In the rematch,Myanmar’s favorite son certainly looked improved. Just two minutes into the first round, Aung La N Sang knocked Bigdash down with a big left and pounced. The crowd frenzied as he pummeled the opponent, and though Bigdash would avoid a knockout and finish the full 25-minute fight, decisive damage had been done in those opening moments. All three judges scored the fight in Aung La’s favor.

“That knockdown scored a lot,” he said at his press conference, looking relaxed in front of the glittering ONE Championship title belt. “[Bigdash] is tough as nails, but my coach told me his chin is suspect.”

The entire country celebrated the win, with posts and videos of the fight flooding Facebook for the rest of the weekend; nearly 1 million people watched live streams in Myanmar, with even more tuning in to the TV broadcast.

Outside the stadium, vendors hawking Myanmar flags and stickers did big business in the hours leading up to the main event. A young couple with their toddler son, all wearing the national flag as temporary tattoos on their cheeks, said they were bringing their child to his first MMA fight.“He has to see Aung La N Sang,” they said. “He is Myanmar’s hero.”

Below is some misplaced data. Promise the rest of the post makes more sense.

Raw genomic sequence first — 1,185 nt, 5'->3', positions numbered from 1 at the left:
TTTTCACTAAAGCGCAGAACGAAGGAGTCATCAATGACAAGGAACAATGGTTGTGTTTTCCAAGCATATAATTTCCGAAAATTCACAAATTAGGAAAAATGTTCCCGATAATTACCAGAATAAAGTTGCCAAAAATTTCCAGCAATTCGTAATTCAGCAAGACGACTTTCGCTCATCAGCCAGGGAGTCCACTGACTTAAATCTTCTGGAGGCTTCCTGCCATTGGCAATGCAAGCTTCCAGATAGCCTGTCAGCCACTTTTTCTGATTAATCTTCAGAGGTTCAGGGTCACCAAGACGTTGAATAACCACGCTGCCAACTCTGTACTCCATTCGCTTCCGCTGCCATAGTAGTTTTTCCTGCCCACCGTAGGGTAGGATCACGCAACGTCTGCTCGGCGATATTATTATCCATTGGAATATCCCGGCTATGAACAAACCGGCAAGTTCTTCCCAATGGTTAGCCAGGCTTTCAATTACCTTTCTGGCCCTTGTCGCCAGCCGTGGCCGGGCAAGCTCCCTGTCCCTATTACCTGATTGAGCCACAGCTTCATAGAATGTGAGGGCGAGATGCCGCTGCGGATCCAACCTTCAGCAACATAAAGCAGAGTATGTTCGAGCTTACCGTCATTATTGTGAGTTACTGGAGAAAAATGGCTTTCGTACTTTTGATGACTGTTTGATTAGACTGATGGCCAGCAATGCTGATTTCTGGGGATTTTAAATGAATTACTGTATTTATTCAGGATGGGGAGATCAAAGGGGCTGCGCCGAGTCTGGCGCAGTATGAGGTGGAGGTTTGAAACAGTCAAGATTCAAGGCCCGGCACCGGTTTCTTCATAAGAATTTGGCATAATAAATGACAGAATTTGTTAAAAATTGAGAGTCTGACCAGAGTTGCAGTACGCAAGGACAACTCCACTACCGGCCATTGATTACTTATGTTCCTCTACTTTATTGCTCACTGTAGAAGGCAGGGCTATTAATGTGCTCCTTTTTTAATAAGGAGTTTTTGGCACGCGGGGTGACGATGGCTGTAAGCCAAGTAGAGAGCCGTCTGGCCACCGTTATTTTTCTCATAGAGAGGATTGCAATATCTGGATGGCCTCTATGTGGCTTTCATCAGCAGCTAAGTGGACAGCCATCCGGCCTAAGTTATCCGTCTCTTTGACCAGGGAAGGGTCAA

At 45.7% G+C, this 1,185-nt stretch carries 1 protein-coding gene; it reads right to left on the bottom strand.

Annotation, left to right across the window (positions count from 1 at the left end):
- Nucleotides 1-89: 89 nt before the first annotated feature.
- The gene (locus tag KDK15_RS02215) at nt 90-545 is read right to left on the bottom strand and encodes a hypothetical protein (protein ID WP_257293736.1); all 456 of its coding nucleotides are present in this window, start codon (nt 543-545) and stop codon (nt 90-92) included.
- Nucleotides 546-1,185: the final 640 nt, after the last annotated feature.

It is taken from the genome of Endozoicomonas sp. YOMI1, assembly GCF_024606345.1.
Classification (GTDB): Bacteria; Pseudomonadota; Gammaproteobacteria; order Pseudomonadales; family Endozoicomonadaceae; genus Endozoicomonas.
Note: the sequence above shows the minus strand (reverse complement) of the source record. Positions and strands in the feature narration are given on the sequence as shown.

And now, its champion. Even though he’s already left and returned to his wife and son in Maryland – where he earned US citizenship in 2015 – Aung La N Sang will be back in the ring again to defend his belt, perhaps before the year is out.

Having won all three fights he’s agreed to in Yangon, he said his countrymen are a source of inspiration. Whenever and wherever his next fight is, he’ll have a nation at his back.

“I’m not talented, I’m not good, I’m not fast,” he said, with tears and blood shining on his face, after the win. “But with you, I have courage, I have strength. I have what I need to win the world title.”

ONE Middleweight World Champion “The Burmese Python” Aung La N Sang of Myanmar will take on Muay Thai heavyweight world champion Alain “The Panther” Ngalani of Hong Kong in an open weight contest,set for the Thuwunna Indoor Stadium on 3 November.

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Story : RJ Vogt

Photo : Gerhard Joren

Note: The story was first published in MYANMORE Magazine July issue.